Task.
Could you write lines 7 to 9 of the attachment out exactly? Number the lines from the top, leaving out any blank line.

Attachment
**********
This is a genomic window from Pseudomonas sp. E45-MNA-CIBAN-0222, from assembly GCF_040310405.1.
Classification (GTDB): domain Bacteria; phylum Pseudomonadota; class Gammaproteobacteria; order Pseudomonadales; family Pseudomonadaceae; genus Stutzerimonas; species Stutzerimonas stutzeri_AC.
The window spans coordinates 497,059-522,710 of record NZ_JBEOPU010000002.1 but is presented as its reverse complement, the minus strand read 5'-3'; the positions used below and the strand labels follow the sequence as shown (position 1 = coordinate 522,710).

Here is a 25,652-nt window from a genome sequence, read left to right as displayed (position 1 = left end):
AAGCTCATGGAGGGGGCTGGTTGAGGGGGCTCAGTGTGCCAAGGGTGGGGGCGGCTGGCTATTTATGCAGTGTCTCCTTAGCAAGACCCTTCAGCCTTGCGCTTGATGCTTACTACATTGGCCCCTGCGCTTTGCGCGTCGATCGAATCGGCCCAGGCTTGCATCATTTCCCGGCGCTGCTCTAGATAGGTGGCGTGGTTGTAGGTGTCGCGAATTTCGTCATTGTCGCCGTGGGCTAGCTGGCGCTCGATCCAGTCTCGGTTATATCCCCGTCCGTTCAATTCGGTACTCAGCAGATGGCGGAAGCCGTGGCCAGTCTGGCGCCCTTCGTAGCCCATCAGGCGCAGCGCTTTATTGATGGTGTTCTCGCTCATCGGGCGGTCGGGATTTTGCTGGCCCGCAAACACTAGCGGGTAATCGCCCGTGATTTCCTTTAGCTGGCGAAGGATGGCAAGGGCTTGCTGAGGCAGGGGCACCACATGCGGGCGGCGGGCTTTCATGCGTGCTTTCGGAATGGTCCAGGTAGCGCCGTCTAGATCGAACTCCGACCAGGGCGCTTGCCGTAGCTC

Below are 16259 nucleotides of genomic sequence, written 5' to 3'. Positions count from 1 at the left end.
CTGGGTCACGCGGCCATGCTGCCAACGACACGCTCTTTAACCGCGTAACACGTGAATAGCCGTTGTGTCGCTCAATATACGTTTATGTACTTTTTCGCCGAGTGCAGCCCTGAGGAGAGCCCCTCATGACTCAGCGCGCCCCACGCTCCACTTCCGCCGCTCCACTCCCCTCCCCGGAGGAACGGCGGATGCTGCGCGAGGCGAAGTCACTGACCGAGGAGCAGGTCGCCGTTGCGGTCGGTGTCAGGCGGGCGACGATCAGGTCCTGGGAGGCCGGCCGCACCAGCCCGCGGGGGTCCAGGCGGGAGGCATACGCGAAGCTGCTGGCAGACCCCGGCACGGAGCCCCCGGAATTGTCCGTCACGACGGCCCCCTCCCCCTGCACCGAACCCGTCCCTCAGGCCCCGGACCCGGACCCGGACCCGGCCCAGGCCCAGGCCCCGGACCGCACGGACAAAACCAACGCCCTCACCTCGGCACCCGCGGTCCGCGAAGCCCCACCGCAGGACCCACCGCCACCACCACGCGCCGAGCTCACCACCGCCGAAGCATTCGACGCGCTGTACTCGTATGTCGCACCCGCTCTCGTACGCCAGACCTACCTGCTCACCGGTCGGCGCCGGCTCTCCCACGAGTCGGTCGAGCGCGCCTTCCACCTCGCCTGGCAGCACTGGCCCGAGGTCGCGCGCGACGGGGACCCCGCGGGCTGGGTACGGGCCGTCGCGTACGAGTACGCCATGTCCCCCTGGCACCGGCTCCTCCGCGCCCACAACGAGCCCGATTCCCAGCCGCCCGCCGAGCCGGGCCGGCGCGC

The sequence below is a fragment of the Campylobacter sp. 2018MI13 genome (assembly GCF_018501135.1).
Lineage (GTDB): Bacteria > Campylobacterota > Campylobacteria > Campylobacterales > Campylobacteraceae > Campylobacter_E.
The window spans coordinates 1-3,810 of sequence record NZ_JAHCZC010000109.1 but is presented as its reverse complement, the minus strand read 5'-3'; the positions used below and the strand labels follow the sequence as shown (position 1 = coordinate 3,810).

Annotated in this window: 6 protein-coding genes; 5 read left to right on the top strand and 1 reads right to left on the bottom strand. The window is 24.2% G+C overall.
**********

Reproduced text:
CTGGGTCACGCGGCCATGCTGCCAACGACACGCTCTTTAACCGCGTAACACGTGAATAGCCGTTGTGTCGCTCAATATACGTTTATGTACTTTTTCGCCGAGTGCAGCCCTGAGGAGAGCCCCTCATGACTCAGCGCGCCCCACGCTCCACTTCCGCCGCTCCACTCCCCTCCCCGGAGGAACGGCGGATGCTGCGCGAGGCGAAGTCACTGACCGAGGAGCAGGTCGCCGTTGCGGTCGGTGTCAGGCGGGCGACGATCAGGTCCTGGGAGGCCGGCCGCACCAGCCCGCGGGGGTCCAGGCGGGAGGCATACGCGAAGCTGCTGGCAGACCCCGGCACGGAGCCCCCGGAATTGTCCGTCACGACGGCCCCCTCCCCCTGCACCGAACCCGTCCCTCAGGCCCCGGACCCGGACCCGGACCCGGCCCAGGCCCAGGCCCCGGACCGCACGGACAAAACCAACGCCCTCACCTCGGCACCCGCGGTCCGCGAAGCCCCACCGCAGGACCCACCGCCACCACCACGCGCCGAGCTCACCACCGCCGAAGCATTCGACGCGCTGTACTCGTATGTCGCACCCGCTCTCGTACGCCAGACCTACCTGCTCACCGGTCGGCGCCGGCTCTCCCACGAGTCGGTCGAGCGCGCCTTCCACCTCGCCTGGCAGCACTGGCCCGAGGTCGCGCGCGACGGGGACCCCGCGGGCTGGGTACGGGCCGTCGCGTACGAGTACGCCATGTCCCCCTGGCACCGGCTCCTCCGCGCCCACAACGAGCCCGATTCCCAGCCGCCCGCCGAGCCGGGCCGGCGCGC

The sequence below is a fragment of the Campylobacter sp. 2018MI13 genome (assembly GCF_018501135.1).
Lineage (GTDB): Bacteria > Campylobacterota > Campylobacteria > Campylobacterales > Campylobacteraceae > Campylobacter_E.